The interesting letter of Mr. Ploeg finishes with an invitation to comment on its contents. In one respect I beg to disagree with him. Albert Guyot did not design the RollandPilain Grand Prix car of 1922. Several authors, Posthumus, Lurani and the team Hough-Frostick, when writing about the 8-cylinder 2-litre Rolland-Pilain, reveal Ingenieur Grillot as the designer of this car.
Except for the left-hand steering, the Duesenberg of 1921 and the Rolland-Pilain of 1922 have little in common. As regards the use of hydraulic four-wheel brakes on both cars, Rolland-Pilain possessed a priority, because they exhibited such a layout during the London Motor Show of 1910. Comparing the engines of both cars shows a complete difference in design:
Bore x stroke: 63 x 117 mm.
Three valves: 1 inlet, 2 exhaust.
One overhead camshaft.
Crankshaft in 3 bearings, 2 plain, I ball.
Two Miller carbureters. Rolland-Pi/ant 8-cylinder
Bore x stroke: 59.2 x 90 mm.
Two overhead camshafts.
Built-up crankshaft in five ball-bearings. Four carburetters.
Returning to Albert Guyot, he started his racing career with a Minerva in the 1907 Kaiser Preis. In the second series of the eliminating races he finished 9th, but unfortunately in the actual race Guyot gave up on the 2nd lap. During the year 1908 he joined the Delage stable and won the Grand Prix des Voiturettes. His successes for Delage arc as follows: 1911 4th, Coupe des Voitures legeres. 1913: 4th, Grand Prix de L’ACF, 2nd GP de France at Le Mans. 1914: 3rd, 500Mile Race Indianapolis. With a Sunbeam he finished 4th in that race during the year 1913. After World War One he became a member of the Ballot team and succeeded in finishing 5th at Indianapolis in 1919. From Ballot he went to Duesenberg and secured once more a 5th place in the Grand Prix de L’ACF of 1921. In the same year he also drove a Bignan car in the Corsican GP, winning this 275-mile race. In the next two years he was engaged by Rolland-Pilain, winning the 1923 San Sebastian GP.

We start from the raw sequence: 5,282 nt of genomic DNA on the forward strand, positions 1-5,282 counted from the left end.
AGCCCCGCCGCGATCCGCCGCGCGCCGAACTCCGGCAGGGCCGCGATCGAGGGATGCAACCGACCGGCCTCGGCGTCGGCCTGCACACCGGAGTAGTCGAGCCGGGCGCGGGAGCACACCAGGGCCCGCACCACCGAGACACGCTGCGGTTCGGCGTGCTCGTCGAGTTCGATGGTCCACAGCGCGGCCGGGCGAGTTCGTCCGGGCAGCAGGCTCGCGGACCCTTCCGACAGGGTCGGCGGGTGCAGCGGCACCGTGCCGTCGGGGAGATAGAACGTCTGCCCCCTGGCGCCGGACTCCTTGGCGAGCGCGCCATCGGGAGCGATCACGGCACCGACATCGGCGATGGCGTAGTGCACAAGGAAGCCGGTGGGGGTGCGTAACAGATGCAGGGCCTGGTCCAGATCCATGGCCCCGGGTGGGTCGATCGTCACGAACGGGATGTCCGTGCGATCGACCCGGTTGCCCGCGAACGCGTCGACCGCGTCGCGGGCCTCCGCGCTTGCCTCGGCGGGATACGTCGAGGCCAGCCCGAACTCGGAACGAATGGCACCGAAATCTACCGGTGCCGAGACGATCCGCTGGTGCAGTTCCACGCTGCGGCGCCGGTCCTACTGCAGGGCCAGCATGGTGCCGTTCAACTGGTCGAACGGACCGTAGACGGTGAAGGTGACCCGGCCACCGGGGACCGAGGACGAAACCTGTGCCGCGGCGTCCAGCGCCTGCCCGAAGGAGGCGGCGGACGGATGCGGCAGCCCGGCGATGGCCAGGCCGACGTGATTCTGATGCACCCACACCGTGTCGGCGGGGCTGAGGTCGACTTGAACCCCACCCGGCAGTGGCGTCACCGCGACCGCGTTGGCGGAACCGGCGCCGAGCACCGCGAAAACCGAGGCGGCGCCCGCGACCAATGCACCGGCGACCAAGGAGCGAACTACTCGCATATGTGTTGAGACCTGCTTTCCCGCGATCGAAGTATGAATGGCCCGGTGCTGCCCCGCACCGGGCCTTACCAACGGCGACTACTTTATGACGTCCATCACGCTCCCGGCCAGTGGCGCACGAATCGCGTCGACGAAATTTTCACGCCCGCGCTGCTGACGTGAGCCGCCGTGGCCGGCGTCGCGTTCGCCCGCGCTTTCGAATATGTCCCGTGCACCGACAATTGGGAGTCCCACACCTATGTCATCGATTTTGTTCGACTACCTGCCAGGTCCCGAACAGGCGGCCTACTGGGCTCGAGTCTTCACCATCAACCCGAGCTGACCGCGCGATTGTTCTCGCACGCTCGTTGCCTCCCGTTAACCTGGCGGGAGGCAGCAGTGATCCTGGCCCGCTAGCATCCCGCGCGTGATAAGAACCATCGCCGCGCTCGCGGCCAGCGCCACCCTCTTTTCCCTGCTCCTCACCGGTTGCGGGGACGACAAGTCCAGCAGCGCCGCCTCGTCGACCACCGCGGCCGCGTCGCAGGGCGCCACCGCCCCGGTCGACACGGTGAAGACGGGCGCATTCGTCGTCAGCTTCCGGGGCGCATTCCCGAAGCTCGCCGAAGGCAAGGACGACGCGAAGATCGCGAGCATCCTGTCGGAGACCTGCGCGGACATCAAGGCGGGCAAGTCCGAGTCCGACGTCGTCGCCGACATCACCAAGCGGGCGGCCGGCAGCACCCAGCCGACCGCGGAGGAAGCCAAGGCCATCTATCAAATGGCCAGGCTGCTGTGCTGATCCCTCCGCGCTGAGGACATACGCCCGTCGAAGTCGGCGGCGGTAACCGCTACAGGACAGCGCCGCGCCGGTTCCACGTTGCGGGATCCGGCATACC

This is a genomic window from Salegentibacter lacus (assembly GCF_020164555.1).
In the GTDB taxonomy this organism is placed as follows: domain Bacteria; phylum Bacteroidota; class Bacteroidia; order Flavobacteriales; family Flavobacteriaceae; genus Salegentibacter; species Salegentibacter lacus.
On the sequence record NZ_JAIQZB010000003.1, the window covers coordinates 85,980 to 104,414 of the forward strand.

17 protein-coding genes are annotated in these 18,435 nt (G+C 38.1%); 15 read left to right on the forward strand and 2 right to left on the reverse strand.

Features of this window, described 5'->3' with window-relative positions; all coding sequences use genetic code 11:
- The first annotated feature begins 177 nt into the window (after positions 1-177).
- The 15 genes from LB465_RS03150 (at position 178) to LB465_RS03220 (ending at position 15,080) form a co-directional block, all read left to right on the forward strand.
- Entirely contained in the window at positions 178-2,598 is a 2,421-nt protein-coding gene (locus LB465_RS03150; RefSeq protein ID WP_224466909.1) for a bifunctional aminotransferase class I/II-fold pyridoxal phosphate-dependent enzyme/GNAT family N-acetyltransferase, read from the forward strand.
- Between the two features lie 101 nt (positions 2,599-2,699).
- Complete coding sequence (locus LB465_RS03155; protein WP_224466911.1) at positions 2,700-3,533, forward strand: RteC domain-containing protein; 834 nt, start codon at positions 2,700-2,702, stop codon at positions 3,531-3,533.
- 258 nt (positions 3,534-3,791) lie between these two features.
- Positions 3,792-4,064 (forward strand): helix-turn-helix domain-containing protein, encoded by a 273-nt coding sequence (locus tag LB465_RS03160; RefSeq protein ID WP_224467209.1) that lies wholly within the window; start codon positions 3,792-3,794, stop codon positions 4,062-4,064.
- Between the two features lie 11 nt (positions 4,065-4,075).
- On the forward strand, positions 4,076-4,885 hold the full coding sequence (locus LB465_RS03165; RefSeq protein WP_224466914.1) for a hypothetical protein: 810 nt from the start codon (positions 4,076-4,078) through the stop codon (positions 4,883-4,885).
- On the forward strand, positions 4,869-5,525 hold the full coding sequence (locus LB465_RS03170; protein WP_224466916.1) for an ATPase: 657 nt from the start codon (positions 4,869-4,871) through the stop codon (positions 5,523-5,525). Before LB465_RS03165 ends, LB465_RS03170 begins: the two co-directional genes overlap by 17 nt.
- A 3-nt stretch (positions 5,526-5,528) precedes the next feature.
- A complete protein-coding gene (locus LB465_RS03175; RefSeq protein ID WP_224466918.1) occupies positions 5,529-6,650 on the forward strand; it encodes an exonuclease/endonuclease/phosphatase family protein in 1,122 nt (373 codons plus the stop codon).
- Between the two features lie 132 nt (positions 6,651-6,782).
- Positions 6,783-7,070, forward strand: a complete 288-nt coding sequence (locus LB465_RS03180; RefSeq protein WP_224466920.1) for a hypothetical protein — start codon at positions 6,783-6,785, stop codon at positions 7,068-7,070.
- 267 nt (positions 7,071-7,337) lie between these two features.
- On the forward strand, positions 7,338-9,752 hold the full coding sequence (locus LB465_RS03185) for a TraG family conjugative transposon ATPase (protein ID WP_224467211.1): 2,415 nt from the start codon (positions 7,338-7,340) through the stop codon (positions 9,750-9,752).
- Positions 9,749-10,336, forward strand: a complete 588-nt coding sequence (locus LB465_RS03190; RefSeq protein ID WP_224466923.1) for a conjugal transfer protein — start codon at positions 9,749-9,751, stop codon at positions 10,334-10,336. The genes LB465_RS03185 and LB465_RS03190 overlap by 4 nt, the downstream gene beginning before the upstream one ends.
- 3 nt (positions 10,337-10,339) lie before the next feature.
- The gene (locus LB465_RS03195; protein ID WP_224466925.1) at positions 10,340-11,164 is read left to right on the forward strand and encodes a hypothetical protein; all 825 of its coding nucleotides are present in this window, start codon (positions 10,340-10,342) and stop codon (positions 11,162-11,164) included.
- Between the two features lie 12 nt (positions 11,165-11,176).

From 1924 to 1931 Guyot built his specials, using the Rolland-Pilain underslung chassis and the Burt-McCullum engines (not McCallum, as Erwin Tragatsch erroneously writes). His cars were, perhaps, good-lookers but bad performers. In July 1927 at Montlhery during the “formula libre” race de Courcelles crashed fatally with a Guyot-Special. After this tragic accident, which put an end to the career of this well-known Lorraine-Dietrich driver, these cars disappeared from road and track. It seems to me that Albert Guyot was a far better racing driver than a designer!
Bloemendaal KORTHALS ALTES